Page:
Kettle Moraine 100: Training Locked & Loaded

  • I finalized my training plan for the Kettle Moraine 100 last week and already started putting it into action
  • I based my training on the “Relentless Forward Progress” 100-miler blueprint, but adjusted it for the shorter number of weeks and a few of my personal goals
  • I’m slightly concerned that maybe I’m not taking enough of a break after Rocky, but whatever, right?  I really want to get another 100 on the calendar – and KM100 is singing to me like a siren

I’ll be honest – I’m enjoying a bit of the “post-race afterglow”.  You know what I’m talking about – you finish the big race and you feel amazing.  So you kick up your (tired and blistered) feet, lean back in your comfy chair, open up your laptop to the race calendar and think “what’s next”?!  Having just finished my second 100-miler a couple of weeks ago and feeling pretty good about my race and recovery, I’m super eager to start training for my next hondo.

Unfortunately, I kind of fumbled my race entries this year.  After my unsurprising “first entry” Western States lottery fail, I got super busy during the holidays and missed the cut-offs for a lot of the biggies.  By the time I finished Rocky and was looking for my next run, I realized that most of the ones I had originally wanted to do next – Wasatch, Leadville for example – were all closed.

kettle-moraine-endurance-runs-logoThank goodness there are still plenty of awesome 100s out there that don’t require a year’s worth of foresight and four cups of pure, uncut leprechaun to get in.  Kettle is one of those races – a challenging, but forgiving course, decent weather, and top-notch support.  And best of all – you can sign up late.

Okay, so new training plan.  Objective: another 100-mile finish, this time under 22-hours.

rfpI started with RFP as my base.  I like that Powell has a 50-mile/week option, perfect for those of us with a life beyond running.  I wanted a couple of days each week without training – check – Mondays and Fridays are off.  Since one of my goals was to get faster, I like that RFP has a speed workday assigned.  And I prefer to crank out my long runs in one, monumental, Saturday workout and have a nice, short, recovery run on Sunday – none of that back-to-back weirdness.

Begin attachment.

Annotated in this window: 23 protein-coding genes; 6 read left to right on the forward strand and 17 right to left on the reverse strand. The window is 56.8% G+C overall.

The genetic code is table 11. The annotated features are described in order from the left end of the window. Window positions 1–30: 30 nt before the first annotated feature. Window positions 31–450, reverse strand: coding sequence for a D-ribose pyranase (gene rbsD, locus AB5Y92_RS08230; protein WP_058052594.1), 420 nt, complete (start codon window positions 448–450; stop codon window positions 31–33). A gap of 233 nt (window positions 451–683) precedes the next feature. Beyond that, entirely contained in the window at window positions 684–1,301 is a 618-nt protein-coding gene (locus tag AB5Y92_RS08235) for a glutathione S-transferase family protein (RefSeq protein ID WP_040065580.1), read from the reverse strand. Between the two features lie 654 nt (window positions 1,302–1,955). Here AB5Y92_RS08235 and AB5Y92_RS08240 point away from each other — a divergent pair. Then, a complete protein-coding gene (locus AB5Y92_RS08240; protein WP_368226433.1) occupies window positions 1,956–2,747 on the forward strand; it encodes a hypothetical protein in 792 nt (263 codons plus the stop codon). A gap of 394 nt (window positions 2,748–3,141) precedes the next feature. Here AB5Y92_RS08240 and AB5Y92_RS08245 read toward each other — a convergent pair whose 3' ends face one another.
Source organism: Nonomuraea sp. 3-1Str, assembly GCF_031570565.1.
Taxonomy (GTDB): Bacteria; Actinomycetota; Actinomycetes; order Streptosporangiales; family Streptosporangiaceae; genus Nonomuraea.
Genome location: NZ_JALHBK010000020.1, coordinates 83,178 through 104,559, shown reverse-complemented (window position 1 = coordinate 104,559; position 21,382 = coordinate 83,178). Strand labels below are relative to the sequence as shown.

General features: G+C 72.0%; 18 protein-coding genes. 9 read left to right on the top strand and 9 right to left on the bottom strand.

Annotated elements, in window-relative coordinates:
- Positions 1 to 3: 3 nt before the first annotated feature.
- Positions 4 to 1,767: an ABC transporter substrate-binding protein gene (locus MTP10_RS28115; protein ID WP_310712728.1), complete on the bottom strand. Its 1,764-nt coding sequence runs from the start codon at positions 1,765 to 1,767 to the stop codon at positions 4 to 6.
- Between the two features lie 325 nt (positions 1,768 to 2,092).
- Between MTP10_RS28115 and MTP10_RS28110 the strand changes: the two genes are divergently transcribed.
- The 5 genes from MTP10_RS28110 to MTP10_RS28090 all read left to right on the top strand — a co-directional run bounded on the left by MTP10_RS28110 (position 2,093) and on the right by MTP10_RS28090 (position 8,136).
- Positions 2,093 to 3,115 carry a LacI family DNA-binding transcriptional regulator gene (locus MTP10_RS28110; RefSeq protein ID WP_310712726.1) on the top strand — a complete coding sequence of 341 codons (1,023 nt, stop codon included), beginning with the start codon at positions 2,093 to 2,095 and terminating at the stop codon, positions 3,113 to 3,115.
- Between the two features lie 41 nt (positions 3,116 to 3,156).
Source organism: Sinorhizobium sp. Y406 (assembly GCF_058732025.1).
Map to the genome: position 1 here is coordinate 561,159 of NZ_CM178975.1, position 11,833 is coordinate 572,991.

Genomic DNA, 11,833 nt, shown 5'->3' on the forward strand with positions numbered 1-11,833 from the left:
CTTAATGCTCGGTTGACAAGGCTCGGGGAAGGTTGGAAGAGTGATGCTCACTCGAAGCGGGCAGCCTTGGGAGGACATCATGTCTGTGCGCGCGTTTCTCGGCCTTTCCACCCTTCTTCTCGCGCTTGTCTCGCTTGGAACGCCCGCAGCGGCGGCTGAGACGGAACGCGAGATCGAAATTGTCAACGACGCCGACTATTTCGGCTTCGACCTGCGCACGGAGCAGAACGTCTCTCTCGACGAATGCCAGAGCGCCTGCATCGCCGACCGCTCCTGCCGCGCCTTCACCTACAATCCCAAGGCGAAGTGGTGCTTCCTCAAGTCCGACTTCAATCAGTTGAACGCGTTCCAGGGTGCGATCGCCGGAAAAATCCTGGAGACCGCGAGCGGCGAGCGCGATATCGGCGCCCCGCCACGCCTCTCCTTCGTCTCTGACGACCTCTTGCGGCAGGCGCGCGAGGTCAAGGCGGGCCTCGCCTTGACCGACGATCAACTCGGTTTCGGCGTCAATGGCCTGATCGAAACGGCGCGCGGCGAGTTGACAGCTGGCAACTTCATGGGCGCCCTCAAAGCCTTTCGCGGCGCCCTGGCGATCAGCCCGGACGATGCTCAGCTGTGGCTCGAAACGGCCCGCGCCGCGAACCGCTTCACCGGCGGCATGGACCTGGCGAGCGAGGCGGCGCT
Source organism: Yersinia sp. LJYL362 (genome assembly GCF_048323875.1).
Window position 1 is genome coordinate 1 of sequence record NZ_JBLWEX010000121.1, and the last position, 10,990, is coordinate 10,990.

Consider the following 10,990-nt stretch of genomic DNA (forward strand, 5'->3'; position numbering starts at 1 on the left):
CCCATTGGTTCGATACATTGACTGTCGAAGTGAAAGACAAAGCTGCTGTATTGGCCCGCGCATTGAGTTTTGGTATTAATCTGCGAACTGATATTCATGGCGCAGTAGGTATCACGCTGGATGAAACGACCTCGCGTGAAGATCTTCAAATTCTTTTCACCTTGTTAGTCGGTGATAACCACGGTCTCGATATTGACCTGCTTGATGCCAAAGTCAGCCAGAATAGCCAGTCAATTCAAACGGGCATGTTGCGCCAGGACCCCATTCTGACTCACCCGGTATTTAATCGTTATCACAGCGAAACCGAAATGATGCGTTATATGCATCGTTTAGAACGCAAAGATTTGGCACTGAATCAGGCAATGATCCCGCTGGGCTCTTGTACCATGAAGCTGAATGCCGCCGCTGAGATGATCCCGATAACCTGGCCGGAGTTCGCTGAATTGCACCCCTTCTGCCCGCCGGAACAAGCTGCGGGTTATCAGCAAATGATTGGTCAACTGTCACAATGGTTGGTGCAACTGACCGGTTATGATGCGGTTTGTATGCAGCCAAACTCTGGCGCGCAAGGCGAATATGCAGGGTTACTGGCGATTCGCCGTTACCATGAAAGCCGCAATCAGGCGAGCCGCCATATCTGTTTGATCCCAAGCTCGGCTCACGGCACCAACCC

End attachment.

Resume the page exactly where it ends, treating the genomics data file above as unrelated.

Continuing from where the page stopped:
Of course I had to customize it a little, to make sure it was right for my goals.  First, I don’t have 24-weeks, more like 16.  But I’m still in pretty good physical condition from my latest training, so I think that’s won’t be too much of an issue.

Second, I designated many days as trail days – especially my long runs.  This is very different than my previous training.  Sure, it may be easier to wake up, head out the front door and knock out a full day of roadwork without having to drive to the woods.  But when I’m deep in the race, I know I’ll be happy I made time for the trail-type specificity.  (Besides, trail running is so much better, especially in North Texas).

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Third, I’m signing up for actual events one weekend a month – to add variety and to try out any experiments prior to the actual race day.  I’m aiming for Grasslands in March, the Brazos Bend 50k in April and then the Hatchie 50 in May.  All of those line up nicely with the mileage I have on those weekends – and are an easy drive from Dallas.

Finally, I added some of my “Stay Strong” fundamentals to each week – strength training M, W, F and a deep tissue massage every other Monday. Plus 15-minute basic yoga every morning.

Since it’s been successful so far, I’ll be sticking to the ketogenic diet during this training phase.  I’m hoping to get a good idea of what impact a HFLC diet will have over the course of 16-weeks of training and a few ultras.

That’s it – let’s get it started!

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Author: troy figgins

Ultra-runner, ketogenic enthusiast, experiment of one. Like you, I'm just an ordinary person trying to figure out how to do extraordinary things.

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